Let’s examine that question from a heretic’s point of view, which is to start at the beginning and question the basic assumptions. The last comprehensive IPCC report, IPCC Fifth Assessment Report Climate Change, was published in 2014, just before the 2015 Paris Agreement was signed. The technical work for this report was completed a year earlier and published as Climate Change 2013 The Physical Sciences Basis. The data cut-off for this technical work was 2012. Buried in this second report, which I doubt was read by any of the politicians who signed the 2015 Paris Agreement, was the statement that “The rate of warming over the past 15 years (1998-2012; 0.05 [-0.05 to +0.15] oC per decade) is lower than the trend since 1951 (1951-2012; 0.12 [0.08 to 0.14] oC per decade).” In plain language the quoted statement means the rate of global warming from 1998 to 2012 of 0.05 o C per decade was only about 42% of the trend from 1951 to 2012 of 0.12 o C per decade.

This reported substantial reduction in global warming occurred during a time purported to have the highest human greenhouse gas emissions in history. It also occurred just before the signing of the most important climate change agreement in history. So, it’s perplexing that this statement is buried on page 37 of a subreport published in 2013, which was incorporated into the main report of 2014, which was used to justify signing the 2015 Paris Agreement.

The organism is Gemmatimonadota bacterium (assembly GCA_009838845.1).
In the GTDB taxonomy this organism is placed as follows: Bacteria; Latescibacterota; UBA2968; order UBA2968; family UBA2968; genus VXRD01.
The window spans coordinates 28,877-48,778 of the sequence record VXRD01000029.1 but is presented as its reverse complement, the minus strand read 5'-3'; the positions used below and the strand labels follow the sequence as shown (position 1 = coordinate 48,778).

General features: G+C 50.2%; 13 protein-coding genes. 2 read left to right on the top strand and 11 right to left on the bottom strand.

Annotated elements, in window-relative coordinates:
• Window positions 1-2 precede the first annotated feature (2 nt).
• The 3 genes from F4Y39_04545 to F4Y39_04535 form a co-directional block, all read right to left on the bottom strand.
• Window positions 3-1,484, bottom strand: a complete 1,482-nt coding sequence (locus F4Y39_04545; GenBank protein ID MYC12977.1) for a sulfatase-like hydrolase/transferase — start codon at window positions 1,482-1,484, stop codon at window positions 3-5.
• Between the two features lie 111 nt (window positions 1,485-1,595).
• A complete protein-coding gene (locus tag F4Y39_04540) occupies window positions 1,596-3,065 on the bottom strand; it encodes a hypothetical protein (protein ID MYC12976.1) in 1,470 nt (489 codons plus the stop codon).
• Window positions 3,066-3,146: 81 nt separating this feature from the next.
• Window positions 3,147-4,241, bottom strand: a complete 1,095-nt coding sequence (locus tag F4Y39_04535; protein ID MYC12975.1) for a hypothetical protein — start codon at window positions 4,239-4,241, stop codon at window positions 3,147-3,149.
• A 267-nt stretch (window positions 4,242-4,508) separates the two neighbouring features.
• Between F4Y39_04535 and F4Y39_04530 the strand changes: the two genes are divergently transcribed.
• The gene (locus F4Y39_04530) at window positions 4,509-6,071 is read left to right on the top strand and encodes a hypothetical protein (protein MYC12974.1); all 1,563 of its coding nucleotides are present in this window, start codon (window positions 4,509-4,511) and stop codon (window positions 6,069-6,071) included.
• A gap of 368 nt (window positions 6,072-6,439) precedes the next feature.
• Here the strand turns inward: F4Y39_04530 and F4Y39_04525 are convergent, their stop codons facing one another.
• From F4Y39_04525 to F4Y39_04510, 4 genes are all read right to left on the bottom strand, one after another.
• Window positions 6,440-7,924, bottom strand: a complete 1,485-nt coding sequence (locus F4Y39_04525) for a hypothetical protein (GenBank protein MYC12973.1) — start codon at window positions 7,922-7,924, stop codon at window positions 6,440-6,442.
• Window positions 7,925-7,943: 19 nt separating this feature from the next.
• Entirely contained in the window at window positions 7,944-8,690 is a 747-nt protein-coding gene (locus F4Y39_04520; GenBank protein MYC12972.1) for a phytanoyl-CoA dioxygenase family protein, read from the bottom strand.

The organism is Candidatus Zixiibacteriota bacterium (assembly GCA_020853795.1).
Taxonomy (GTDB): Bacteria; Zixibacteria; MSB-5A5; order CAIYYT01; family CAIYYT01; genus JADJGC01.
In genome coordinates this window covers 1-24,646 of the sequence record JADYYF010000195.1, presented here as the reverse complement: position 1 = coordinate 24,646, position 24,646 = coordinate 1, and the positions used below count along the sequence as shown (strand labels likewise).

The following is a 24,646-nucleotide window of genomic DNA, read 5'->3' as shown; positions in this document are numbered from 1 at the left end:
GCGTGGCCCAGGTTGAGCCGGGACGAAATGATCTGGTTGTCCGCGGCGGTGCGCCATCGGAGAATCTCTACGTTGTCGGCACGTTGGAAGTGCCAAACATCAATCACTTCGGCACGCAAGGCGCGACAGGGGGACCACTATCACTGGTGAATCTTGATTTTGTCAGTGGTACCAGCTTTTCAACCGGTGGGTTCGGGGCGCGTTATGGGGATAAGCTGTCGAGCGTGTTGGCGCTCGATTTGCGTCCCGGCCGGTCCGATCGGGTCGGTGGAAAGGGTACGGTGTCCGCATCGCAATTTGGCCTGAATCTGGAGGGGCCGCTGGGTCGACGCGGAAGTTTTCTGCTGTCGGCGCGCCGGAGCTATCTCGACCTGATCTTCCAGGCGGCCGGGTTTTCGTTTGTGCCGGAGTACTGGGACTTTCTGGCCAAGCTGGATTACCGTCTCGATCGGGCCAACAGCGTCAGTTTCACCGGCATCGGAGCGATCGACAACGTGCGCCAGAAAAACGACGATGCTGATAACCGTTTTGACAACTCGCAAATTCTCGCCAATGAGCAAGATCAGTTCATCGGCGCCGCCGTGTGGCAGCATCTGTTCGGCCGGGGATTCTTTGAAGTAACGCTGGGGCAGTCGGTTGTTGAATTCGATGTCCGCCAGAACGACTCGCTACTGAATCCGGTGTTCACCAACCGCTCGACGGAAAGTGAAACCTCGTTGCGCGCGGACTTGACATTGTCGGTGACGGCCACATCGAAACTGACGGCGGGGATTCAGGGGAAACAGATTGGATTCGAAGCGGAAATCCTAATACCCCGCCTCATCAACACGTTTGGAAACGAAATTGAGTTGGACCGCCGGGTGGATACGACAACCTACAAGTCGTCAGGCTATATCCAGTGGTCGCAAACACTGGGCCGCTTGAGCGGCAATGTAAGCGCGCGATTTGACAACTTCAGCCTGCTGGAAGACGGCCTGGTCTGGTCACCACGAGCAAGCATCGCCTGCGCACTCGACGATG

Instead of comparing two overlapping time periods with different start points but the same end point, it would have been more descriptive and understandable to compare two separate time periods—one from 1951 to 1998 and the second from 1998 to 2012. Also, as temperature trends can be statistically manipulated, including the raw data would have been helpful.

I sourced the public domain database preferred by the IPCC, named HadCRUT4. According to HadCRUT4 the global average temperature in 1998 was approximately 0.6oC higher than in 1951, and the 2012 global average temperature was approximately 0.1C cooler than in 1998 (I have rounded the numbers off). With the time periods separated into two distinct intervals, it is apparent that from 1998 to 2012 (the data cut-off date for the 2014 IPCC report), global warming had ceased.

That significantly contradicts the 2014 statement that the rate of global warming in the last 15 years was only 42% of the rate of the last 62 years. If the annual data is smoothed to decade averages, the trend-corrected 2012 average global temperature is about 0.2C higher than the trend-corrected 1998 temperature. This may be the IPCC’s justification for their claim of continued but reduced global warming. It also hides the raw data that 2012 temperatures were slightly cooler than those of 1998, and that there was no abrupt downward spike. There was, in fact, a 15-year temperature plateau from 01January1998 to 31December2012.